Holly Kench is well known for her hilarious comic strips about her alter-ego, Olive, but did you know she can write creepy YA, and haunting adult Literature, both based on Japanese folklore? Well, she certainly can! I was lucky to receive two submissions from Holly and I love both stories dearly. Here’s an excerpt from The Bakeneko (YA):
I huddled in my bed, my quilt pulled up around my neck as though the warmth of the fabric could protect me. I couldn’t stop shivering as I watched and waited.
The family cat, Ayumu, sat at the end of my bed, licking his paw. Unconcerned by my rising terror, he stood up, padded around the end of my bed in a circle, and sat back down. Without warning, his head shot up, tilted to one side and his feline eyes, which were always a little too human, bore into mine.
I shuddered in anticipation. Without moving his gaze from mine, the cat’s limbs elongated. Smoke, appearing from nowhere, swirled around him and his body started to transform. The ears on his head sunk into his skull, as his head grew bigger. The smoke thickened and wisps of it flew towards me, stinging my eyes and catching in my throat. Coughing, I threw my hands up over my face, losing sight of the cat for the briefest second.
When I lowered my hands, Ayumu was nowhere to be seen. Instead, next to my bed stood a man, at least seven-feet tall, with long, loose black hair that floated around his head and danced with the smoke surrounding his body. There was something wrong with his face. Staring, I realised it wasn’t a man’s face I was looking at, rather a cat’s face overlaid with that of a man, creating a weird duality of which my mind couldn’t quite make sense.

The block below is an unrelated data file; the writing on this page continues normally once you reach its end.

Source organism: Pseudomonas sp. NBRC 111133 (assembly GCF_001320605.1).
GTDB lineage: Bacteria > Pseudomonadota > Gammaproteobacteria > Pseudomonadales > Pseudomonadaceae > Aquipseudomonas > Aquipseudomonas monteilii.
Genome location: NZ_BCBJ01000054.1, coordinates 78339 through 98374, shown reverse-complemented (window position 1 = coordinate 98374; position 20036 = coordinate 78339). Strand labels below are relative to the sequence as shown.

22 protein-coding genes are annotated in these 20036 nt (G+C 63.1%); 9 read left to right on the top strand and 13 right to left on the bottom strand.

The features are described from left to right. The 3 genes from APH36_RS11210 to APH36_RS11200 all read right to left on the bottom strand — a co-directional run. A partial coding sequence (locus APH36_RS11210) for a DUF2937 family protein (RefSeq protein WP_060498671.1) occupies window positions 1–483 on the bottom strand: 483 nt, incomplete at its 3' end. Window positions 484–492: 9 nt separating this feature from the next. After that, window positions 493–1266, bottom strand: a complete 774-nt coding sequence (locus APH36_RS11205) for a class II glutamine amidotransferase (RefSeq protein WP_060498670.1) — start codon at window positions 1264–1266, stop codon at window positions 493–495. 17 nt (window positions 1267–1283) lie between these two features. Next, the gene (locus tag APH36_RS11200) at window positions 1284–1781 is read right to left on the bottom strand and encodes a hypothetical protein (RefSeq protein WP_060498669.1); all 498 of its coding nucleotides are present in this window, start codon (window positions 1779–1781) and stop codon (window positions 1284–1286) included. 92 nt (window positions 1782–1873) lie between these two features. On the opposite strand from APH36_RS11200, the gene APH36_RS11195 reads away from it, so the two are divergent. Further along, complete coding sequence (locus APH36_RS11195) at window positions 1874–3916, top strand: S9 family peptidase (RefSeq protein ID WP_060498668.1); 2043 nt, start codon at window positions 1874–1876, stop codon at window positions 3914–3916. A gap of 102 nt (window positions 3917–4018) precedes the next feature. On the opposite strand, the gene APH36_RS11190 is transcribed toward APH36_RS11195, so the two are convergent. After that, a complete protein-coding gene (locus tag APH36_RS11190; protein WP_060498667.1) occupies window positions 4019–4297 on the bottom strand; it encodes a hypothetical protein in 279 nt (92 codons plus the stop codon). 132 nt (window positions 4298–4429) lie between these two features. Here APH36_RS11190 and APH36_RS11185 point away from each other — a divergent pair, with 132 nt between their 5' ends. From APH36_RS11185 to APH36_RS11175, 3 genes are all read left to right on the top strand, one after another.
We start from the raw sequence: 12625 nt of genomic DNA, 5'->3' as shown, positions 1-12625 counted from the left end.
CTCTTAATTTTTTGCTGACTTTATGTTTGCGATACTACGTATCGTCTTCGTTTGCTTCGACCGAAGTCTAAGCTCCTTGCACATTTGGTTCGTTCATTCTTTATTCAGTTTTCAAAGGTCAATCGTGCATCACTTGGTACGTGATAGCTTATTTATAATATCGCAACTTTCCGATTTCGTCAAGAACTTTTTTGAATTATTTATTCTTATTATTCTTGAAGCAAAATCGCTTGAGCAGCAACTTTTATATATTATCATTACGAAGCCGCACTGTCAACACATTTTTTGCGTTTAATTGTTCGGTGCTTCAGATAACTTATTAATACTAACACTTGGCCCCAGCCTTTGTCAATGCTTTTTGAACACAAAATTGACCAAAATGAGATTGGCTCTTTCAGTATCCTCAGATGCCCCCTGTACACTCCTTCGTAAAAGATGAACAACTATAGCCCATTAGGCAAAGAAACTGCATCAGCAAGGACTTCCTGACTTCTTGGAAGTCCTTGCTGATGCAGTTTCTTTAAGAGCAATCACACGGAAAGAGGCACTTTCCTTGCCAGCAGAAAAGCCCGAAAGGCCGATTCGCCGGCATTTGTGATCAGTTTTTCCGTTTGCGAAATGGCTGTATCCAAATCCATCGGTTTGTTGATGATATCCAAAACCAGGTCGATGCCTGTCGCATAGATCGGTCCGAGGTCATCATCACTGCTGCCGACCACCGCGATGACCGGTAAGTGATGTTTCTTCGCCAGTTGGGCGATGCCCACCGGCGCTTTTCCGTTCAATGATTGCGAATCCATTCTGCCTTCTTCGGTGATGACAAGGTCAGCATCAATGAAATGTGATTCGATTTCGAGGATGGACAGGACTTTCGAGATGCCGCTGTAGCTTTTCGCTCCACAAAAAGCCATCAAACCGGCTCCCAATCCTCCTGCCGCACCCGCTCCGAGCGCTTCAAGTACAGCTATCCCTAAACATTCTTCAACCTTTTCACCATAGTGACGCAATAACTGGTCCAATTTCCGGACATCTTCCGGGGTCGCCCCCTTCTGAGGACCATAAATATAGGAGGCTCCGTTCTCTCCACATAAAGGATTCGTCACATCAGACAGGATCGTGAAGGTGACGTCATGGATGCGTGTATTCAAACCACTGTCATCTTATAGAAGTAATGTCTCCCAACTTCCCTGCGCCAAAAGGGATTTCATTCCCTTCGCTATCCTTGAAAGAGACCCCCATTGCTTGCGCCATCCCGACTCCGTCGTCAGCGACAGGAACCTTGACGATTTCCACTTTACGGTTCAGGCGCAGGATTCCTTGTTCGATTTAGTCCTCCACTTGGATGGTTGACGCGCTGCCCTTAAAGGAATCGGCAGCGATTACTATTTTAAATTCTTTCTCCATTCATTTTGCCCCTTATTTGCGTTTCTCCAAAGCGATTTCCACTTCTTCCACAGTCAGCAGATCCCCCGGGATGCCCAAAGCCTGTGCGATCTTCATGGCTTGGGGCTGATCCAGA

“We are bakeneko,” the creature’s voice boomed across my bedroom. Smoked tendrils dashed out, licking inches from my face.
Holly Kench is a writer and feminist, with a classics degree and a fear of spiders.
She enjoys writing a range of genres, but has a particular love of fantasy. Holly seeks stories that contemplate the world as much as books that provide escape, but doesn’t think the two are mutually exclusive. These are the sort of stories Holly tries to write. She is convinced we can change the world through popular culture.
Holly manages Visibility Fiction, a project dedicated to the promotion and publication of inclusive young adult fiction. Visibility Fiction began as a result of Holly’s desire to create a space that celebrated and facilitated the telling of stories with diverse characters. In this capacity she has had the privilege of working with both Kelly Matsuura and Joyce Chng, who have assisted her in a journey of not only editing, but also writing her own stories exploring diverse cultures.
Holly also writes about her life as a stuffed olive at: www.stuffedolive.com.au.
Insignia: Japanese Fantasy Stories, is available from:
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